Generalizability of Pharmacologic and Psychotherapy Clinical Trial Results for Posttraumatic Stress Disorder to Community Samples
Objective: The present study sought to quantify the generalizability of pharmacologic and psychotherapy clinical trial results in individuals with a DSM-IV diagnosis of posttraumatic stress disorder (PTSD) to a large representative community sample.
Methods: Data were derived from the 2004-2005 National Epidemiologic Survey on Alcohol and Related Conditions (NESARC), a large nationally representative sample of the adult US population. We applied a standard set of exclusion criteria representative of pharmacologic and psychotherapy clinical trials to all adults with a DSM-IV diagnosis of PTSD in the previous 12 months (n = 1,715) and then to a subsample of participants seeking treatment (n = 366). Our aim was to assess how many participants with PTSD would fulfill typical eligibility criteria.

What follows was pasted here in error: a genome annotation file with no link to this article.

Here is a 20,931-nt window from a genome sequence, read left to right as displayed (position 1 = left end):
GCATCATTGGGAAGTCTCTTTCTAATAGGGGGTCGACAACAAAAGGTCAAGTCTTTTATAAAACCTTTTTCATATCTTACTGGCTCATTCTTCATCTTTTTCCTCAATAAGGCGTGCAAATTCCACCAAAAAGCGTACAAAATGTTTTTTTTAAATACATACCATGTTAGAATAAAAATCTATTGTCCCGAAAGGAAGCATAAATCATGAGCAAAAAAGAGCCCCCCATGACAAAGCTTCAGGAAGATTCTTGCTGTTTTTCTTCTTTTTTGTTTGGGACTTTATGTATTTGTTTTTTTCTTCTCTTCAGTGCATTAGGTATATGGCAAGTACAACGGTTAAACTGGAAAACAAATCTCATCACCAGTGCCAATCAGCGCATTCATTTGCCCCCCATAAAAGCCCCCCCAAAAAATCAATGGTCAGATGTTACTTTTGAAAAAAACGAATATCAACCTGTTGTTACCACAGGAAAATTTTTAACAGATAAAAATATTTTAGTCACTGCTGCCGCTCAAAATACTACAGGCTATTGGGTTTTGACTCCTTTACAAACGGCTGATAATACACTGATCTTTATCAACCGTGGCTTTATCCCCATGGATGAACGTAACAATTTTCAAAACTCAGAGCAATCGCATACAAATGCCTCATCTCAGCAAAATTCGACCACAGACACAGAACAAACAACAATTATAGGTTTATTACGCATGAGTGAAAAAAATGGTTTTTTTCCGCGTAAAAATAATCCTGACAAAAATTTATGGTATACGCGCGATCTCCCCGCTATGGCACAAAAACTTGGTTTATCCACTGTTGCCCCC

Results: We found that more than 6 of 10 respondents from the overall PTSD sample and more than 7 of 10 respondents seeking treatment for PTSD would have been excluded by 1 exclusion criterion or more in a typical pharmacologic trial. In contrast, about 2 of 10 participants in the full sample and about 3 of 10 participants seeking treatment for PTSD would have been excluded in a typical psychotherapy efficacy trial.
Conclusions: We found that psychotherapy trial results may be applied to most patients with PTSD in routine clinical practice. The designers of pharmacologic clinical trials should carefully consider the trade-offs between the application of each exclusion criterion and its impact on representativeness. Specification a priori of the goals of the study, better justification for each exclusion criterion, and estimation of the proportion of individuals ineligible for the trial would assist study design. Developing integrated forms of pharmacotherapy and psychotherapy that simultaneously target commonly overlapping psychiatric disorders may yield more informative results for mental health care providers and research funding agencies.
J Clin Psychiatry 2016;77(8):e975-e981Related Articles
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